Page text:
My first foray into the transgender debate was in February 2021 when Readings, Australia’s largest independent bookseller, apologised for having hosted an event three years earlier with Julie Bindel, the British radical feminist. This was a post-facto cancellation. In my column, I affirmed both sides of the discussion. “Each is mighty and indivisible,” I wrote. I saw the fight between the subjective (gender identity) and the objective (embodied sex) — a bit like how Amos Oz saw the fight between Israel and the Palestinians as a war between “two rights”.

My piece was well-received, but mostly ignored. Recently on Twitter I saw someone cite the column as evidence I’d once belonged to the #BeKind brigade, which was a bit harsh. I still subscribe to the views I expressed; to even speak of a conflict of rights is to acknowledge there are, in fact, two legitimate sides. I not only accept that trans people “exist”, but also that their right to dignity and equal opportunity requires the rest of us to affirm their identities to the greatest possible extent, at least in so far as the affirmation doesn’t undermine others’ sex-based rights. When these two rights conflict, it’s surely the job of governments to ethically adjudicate between the competing interests.

But gradually it dawned on me that Labor governments around Australia weren’t just failing to adjudicate between conflicting rights — they proudly disavowed a conflict even existed. “Anyone who identifies as a woman is a woman,” said Queensland’s Minister for Women and then Attorney General, in May, to the widespread indifference of the media.

Then, a year ago, Rohan Leppert, a senior member of the Victorian Greens, inadvertently laid bare the serious ructions in his party over trans issues. Members were calling for Leppert to be disciplined after comments he made in a private Facebook group came to light; shockingly reasonable comments, needless to say, about the affirmative care model, the state’s sledgehammer conversion-therapy laws and the conflict over single-sex spaces. Should I have held back?

I filed a column in which I defended Leppert’s views and his right to express them. The editing process was hell. I had referred to the pressure on women to cede their spaces to “males who have not medically transitioned”. Intense pressure from an unknown number of journalists further down the food chain saw the word “males” become “people” in the final copy. Hence the crack that got me sacked.

This was my first encounter with the self-appointed queer caucus. As to how many journalists sit on it, I’ve heard conflicting accounts. Less than a handful of zealots. Everyone aged under 30. Half the newsroom, when putsch comes to shove. The article ran under the headline “Trans rights shouldn’t automatically trump the rights of other groups”. This one got noticed.

The response to the piece was overwhelmingly rapturous, if only for the sheer relief that a Lefty journalist was saying the usually unsayable. But on Twitter, transactivists and their allies made chopped liver of me. I had interviewed two of these activists for my as-yet-unpublished paediatric transition story. They redacted their interviews, claiming — falsely — that I had deceived them about the story’s angle. (I would later learn that two female candidates for the Animal Justice Party in Australia’s upcoming federal election were ordered to undergo re-education after sharing or “liking” the column on social media. They resigned instead.)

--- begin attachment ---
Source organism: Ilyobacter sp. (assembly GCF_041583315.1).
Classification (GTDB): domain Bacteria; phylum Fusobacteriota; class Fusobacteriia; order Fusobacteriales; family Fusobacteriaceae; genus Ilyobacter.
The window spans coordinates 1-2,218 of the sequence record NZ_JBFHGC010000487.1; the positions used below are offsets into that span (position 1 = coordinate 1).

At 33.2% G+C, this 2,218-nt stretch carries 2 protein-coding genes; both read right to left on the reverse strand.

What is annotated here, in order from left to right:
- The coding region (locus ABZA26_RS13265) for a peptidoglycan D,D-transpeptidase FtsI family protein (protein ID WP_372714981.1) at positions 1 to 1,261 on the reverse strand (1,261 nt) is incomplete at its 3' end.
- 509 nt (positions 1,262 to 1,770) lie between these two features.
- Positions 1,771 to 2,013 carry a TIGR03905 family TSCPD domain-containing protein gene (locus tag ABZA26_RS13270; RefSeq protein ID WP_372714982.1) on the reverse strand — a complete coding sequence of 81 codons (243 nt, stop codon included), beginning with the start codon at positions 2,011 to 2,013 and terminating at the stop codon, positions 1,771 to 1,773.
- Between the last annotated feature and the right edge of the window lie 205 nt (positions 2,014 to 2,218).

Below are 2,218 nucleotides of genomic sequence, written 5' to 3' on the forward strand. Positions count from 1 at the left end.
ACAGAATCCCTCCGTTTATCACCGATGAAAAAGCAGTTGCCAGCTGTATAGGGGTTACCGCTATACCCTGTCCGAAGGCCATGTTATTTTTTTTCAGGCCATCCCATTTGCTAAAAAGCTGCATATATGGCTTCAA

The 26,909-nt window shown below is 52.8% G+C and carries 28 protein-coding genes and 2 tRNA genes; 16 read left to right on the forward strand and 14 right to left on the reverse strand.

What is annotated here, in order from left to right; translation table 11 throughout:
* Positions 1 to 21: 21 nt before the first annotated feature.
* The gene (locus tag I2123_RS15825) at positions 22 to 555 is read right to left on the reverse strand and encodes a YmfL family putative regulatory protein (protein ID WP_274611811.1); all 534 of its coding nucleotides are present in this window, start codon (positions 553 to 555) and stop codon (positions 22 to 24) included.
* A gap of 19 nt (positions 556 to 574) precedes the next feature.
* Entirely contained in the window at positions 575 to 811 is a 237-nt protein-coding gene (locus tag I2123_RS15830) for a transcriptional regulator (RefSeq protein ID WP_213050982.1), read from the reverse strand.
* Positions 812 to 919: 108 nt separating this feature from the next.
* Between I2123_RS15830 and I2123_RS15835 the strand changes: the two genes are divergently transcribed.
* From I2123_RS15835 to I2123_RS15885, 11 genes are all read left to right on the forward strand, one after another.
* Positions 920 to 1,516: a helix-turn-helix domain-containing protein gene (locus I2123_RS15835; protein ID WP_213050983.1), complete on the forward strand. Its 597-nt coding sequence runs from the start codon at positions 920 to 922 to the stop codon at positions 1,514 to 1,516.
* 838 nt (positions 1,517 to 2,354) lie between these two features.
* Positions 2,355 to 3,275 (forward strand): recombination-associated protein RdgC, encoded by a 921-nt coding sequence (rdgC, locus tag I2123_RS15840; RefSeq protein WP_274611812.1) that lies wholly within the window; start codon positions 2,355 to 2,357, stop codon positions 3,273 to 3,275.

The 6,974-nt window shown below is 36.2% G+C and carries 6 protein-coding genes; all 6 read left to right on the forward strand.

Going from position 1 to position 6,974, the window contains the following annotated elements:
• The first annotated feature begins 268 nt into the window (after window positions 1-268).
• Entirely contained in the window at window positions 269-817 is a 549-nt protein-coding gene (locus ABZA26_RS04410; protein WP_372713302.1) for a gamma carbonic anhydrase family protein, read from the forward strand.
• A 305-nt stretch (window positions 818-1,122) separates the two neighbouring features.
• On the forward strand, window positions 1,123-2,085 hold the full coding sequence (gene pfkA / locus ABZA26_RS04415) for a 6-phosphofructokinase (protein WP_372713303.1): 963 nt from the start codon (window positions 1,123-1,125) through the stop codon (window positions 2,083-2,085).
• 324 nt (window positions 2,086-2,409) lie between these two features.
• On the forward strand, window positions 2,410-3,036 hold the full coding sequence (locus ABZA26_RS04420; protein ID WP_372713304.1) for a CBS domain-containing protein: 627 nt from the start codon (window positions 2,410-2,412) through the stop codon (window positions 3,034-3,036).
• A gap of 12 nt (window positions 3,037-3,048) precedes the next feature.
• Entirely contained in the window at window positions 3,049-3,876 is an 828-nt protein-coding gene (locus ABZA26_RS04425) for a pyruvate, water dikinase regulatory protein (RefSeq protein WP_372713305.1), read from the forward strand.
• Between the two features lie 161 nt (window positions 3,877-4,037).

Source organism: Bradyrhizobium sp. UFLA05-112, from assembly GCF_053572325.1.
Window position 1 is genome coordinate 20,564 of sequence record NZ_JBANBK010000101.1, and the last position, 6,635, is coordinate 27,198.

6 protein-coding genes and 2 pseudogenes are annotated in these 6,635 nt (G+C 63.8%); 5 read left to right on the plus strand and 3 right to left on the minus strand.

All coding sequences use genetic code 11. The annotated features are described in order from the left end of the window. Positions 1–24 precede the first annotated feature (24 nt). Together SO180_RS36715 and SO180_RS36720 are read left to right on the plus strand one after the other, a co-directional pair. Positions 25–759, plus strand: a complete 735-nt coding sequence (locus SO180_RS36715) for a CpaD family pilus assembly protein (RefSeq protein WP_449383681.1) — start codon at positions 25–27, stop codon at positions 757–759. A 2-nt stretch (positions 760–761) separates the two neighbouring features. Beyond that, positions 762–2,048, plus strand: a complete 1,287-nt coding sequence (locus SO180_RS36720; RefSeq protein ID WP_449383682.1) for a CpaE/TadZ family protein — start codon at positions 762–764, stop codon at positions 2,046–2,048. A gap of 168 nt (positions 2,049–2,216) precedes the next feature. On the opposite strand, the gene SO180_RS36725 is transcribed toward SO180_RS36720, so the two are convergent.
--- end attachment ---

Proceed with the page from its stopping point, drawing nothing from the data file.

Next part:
A formal complaint was made about the piece to the industry body, the Press Council. It’s a frequent tactic of the trans lobby, aimed at keeping the progressive media on message. By contrast, it isn’t too exercised about Sky News and the Murdoch empire running “anti-trans” stories; in fact, such coverage helps them deter principled critics of the transactivist agenda who fear playing into the hands of “the Right”.

The Age began desperately hawking space on its opinion page for a “pro-trans” piece to “balance” mine. The transactivists refused: I was beyond the pale, too hateful to be savaged with intellectual argument. Ultimately, the takedown fell to the “Victorian Commissioner for LGBTIQ+ Communities”, in his words, “a young, queer Wiradjuri cis-man”. He accused me of creating a false divide “between women’s rights and the rights of trans people”, but didn’t explain why the divide was false. Nor did he address the concerns of “L”s within his remit who believe he’s sold out their interests to the “T”s.

In August, I learned that a detransitioner in Sydney — who had had testosterone treatment, as well as a mastectomy and hysterectomy before re-identifying with her birth sex — was suing her psychiatrist for negligence. The Age and stablemate The Sydney Morning Herald were keen on the story. Once again, the editing process was hell. This time, transactivist talking points appeared suddenly in my copy: “Trans groups say that the highlighting of those who de-transition is part of a campaign by anti-trans activists to de-legitimise gender dysphoria.”

Hilariously, they couldn’t even get their propaganda talking points right. Almost no one denies that gender dysphoria is a thing; they had meant to say “de-legitimise trans identity”. My critics were themselves trying to de-legitimise a straightforward report about a legal case, not to mention the testimony of a traumatised woman.

After I pointed this out, the lines were removed and the story ran on the front page. The following day, the mood in the newsroom was described to me as “edgy”. The day after that, the paper published a letter to the editor accusing me of “transphobic rhetoric.” This was a bit much. It was one thing to be called a transphobe on Twitter; quite another to read the accusation in my own paper. I raised the matter with the editor, who apologised, citing a breakdown in internal processes.